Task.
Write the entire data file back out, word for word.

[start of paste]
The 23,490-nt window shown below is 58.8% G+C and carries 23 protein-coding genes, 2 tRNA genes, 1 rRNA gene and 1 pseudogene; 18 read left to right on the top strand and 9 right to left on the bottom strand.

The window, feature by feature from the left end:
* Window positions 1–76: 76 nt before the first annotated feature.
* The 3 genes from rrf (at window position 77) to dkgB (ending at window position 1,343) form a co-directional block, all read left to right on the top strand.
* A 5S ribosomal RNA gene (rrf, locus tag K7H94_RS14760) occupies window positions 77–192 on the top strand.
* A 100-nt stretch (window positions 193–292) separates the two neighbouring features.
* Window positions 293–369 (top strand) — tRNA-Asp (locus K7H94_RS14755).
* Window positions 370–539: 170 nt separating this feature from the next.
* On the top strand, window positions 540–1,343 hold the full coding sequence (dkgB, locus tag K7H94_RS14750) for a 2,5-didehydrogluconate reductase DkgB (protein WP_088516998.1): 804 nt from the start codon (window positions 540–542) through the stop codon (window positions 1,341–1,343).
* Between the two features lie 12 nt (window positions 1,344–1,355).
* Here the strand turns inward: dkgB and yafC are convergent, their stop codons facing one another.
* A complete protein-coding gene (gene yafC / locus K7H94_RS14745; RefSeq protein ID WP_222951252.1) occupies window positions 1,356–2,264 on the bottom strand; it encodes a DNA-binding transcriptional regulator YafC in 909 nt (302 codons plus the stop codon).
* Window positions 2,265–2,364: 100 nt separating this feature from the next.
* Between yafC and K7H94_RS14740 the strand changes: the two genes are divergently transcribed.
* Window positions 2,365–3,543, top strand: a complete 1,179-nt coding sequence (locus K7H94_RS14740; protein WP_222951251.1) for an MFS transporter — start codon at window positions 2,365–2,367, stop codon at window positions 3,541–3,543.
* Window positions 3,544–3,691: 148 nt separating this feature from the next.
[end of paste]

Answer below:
The 23,490-nt window shown below is 58.8% G+C and carries 23 protein-coding genes, 2 tRNA genes, 1 rRNA gene and 1 pseudogene; 18 read left to right on the top strand and 9 right to left on the bottom strand.

The window, feature by feature from the left end:
* Window positions 1–76: 76 nt before the first annotated feature.
* The 3 genes from rrf (at window position 77) to dkgB (ending at window position 1,343) form a co-directional block, all read left to right on the top strand.
* A 5S ribosomal RNA gene (rrf, locus tag K7H94_RS14760) occupies window positions 77–192 on the top strand.
* A 100-nt stretch (window positions 193–292) separates the two neighbouring features.
* Window positions 293–369 (top strand) — tRNA-Asp (locus K7H94_RS14755).
* Window positions 370–539: 170 nt separating this feature from the next.
* On the top strand, window positions 540–1,343 hold the full coding sequence (dkgB, locus tag K7H94_RS14750) for a 2,5-didehydrogluconate reductase DkgB (protein WP_088516998.1): 804 nt from the start codon (window positions 540–542) through the stop codon (window positions 1,341–1,343).
* Between the two features lie 12 nt (window positions 1,344–1,355).
* Here the strand turns inward: dkgB and yafC are convergent, their stop codons facing one another.
* A complete protein-coding gene (gene yafC / locus K7H94_RS14745; RefSeq protein ID WP_222951252.1) occupies window positions 1,356–2,264 on the bottom strand; it encodes a DNA-binding transcriptional regulator YafC in 909 nt (302 codons plus the stop codon).
* Window positions 2,265–2,364: 100 nt separating this feature from the next.
* Between yafC and K7H94_RS14740 the strand changes: the two genes are divergently transcribed.
* Window positions 2,365–3,543, top strand: a complete 1,179-nt coding sequence (locus K7H94_RS14740; protein WP_222951251.1) for an MFS transporter — start codon at window positions 2,365–2,367, stop codon at window positions 3,541–3,543.
* Window positions 3,544–3,691: 148 nt separating this feature from the next.